Where Are the Teachers?

By Anthony Rebora — December 05, 2007 1 min read
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Just back from the National Council for Social Studies’ annual conference, Polski 3 raises an interesting question: Why don’t the people who organize these things get more actual teachers to make the presentations?

Way too many of [the presenters] were NOT teaching students using the materials they were presenting. And why is this? Because they were college/university/publishers people. Browsing through the convention program, I'd guesstimate only about 1/4 of the workshops were actually presented by practicing classroom teachers. Personally, I prefer to hear about activities, ideas, etc. from someone who is doing these with real kids, not from some ivory tower of "research says," or they are presenting material from something they'd like to sell you. Am I being too harsh about the presenters?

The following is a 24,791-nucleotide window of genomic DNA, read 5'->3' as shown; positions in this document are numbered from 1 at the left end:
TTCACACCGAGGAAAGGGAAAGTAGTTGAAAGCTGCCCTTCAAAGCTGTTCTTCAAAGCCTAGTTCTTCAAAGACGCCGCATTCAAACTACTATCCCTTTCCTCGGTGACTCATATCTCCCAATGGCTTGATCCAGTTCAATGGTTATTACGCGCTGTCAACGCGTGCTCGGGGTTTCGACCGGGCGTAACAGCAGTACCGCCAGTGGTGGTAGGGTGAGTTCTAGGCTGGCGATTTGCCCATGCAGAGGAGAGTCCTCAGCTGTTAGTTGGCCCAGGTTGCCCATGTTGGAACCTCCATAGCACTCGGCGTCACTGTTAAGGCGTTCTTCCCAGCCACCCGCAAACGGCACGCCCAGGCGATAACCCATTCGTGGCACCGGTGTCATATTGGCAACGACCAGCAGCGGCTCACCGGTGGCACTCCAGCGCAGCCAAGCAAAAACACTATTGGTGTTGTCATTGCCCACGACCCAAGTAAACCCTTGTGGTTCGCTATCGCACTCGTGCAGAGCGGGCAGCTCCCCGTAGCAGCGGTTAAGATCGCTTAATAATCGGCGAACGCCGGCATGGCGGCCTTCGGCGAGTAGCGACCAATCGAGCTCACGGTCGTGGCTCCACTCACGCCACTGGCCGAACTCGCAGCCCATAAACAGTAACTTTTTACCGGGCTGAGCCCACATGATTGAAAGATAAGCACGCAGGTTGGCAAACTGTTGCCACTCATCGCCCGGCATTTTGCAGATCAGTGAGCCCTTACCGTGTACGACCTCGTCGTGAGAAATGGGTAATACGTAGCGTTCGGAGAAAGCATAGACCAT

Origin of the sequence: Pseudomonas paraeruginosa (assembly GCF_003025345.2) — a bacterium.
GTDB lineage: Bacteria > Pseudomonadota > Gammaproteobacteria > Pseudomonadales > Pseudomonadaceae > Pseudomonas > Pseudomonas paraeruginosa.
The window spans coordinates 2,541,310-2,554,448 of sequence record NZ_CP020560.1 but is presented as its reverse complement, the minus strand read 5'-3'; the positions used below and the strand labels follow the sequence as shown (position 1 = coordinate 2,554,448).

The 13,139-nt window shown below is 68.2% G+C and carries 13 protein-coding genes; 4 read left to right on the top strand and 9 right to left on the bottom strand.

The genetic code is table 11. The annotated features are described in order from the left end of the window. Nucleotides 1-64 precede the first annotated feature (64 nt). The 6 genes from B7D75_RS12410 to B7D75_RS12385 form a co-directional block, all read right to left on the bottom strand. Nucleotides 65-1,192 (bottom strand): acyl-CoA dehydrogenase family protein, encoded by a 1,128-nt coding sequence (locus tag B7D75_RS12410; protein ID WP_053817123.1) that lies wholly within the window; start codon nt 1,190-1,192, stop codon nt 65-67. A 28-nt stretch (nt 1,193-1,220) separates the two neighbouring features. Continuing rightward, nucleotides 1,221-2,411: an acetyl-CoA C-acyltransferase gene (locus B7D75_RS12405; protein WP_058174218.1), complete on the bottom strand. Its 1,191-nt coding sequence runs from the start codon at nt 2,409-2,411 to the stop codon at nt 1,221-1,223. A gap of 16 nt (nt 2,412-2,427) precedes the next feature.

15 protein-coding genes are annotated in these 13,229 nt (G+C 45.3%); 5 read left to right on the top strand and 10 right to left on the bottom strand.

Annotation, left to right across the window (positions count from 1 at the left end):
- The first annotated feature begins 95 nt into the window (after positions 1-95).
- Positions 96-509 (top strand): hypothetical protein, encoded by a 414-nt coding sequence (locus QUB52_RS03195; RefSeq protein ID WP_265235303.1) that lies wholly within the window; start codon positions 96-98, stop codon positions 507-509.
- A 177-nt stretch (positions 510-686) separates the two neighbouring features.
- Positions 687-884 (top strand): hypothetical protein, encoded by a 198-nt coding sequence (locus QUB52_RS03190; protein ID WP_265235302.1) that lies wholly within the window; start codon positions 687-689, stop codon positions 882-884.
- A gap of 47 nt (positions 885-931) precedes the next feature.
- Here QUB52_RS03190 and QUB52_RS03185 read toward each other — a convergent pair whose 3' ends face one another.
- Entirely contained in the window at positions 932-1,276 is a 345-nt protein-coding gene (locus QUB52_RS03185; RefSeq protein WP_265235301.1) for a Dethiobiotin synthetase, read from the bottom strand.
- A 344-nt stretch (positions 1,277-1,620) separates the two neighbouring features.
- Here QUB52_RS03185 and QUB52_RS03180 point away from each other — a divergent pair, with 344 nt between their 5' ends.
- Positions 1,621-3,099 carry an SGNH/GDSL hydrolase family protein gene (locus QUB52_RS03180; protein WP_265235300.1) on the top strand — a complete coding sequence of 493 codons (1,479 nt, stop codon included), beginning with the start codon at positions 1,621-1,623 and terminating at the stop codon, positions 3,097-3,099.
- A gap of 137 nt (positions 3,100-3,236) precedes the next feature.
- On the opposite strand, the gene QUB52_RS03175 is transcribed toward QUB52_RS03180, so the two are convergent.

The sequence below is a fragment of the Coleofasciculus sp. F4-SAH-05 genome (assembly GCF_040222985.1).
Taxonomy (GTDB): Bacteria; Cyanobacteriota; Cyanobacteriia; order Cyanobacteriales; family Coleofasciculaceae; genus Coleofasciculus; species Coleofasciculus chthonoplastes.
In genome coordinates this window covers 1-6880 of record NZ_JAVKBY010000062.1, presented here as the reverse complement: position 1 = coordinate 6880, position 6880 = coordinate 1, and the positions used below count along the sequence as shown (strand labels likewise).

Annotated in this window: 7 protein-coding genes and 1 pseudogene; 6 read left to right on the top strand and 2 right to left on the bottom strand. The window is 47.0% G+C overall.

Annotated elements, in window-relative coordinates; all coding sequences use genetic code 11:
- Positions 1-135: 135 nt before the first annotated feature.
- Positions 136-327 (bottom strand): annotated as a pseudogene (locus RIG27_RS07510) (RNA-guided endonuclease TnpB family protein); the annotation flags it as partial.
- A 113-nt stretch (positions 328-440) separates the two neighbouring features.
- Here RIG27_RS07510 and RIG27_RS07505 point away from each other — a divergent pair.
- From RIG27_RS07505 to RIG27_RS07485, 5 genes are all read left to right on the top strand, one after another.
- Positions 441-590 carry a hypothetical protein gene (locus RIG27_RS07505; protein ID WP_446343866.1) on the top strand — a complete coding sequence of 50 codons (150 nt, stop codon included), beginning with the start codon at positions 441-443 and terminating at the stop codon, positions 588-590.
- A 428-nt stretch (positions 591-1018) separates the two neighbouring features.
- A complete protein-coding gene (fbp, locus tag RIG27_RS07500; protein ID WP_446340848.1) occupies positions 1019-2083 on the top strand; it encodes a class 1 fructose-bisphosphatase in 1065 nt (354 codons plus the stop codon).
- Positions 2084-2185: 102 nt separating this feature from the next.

Probably not. It bears noting that, here at our office, we frequently get press releases about think tank conferences and panel discussions on teacher quality and sundry other ed policy issues affecting classrooms throughout the land. It borders on shameful, to our thinking, how seldom teachers are featured as speakers or participants at these events.

But then, there may also be a good reason for this: Teachers have actual work to be doing.

A version of this news article first appeared in the Blogboard blog.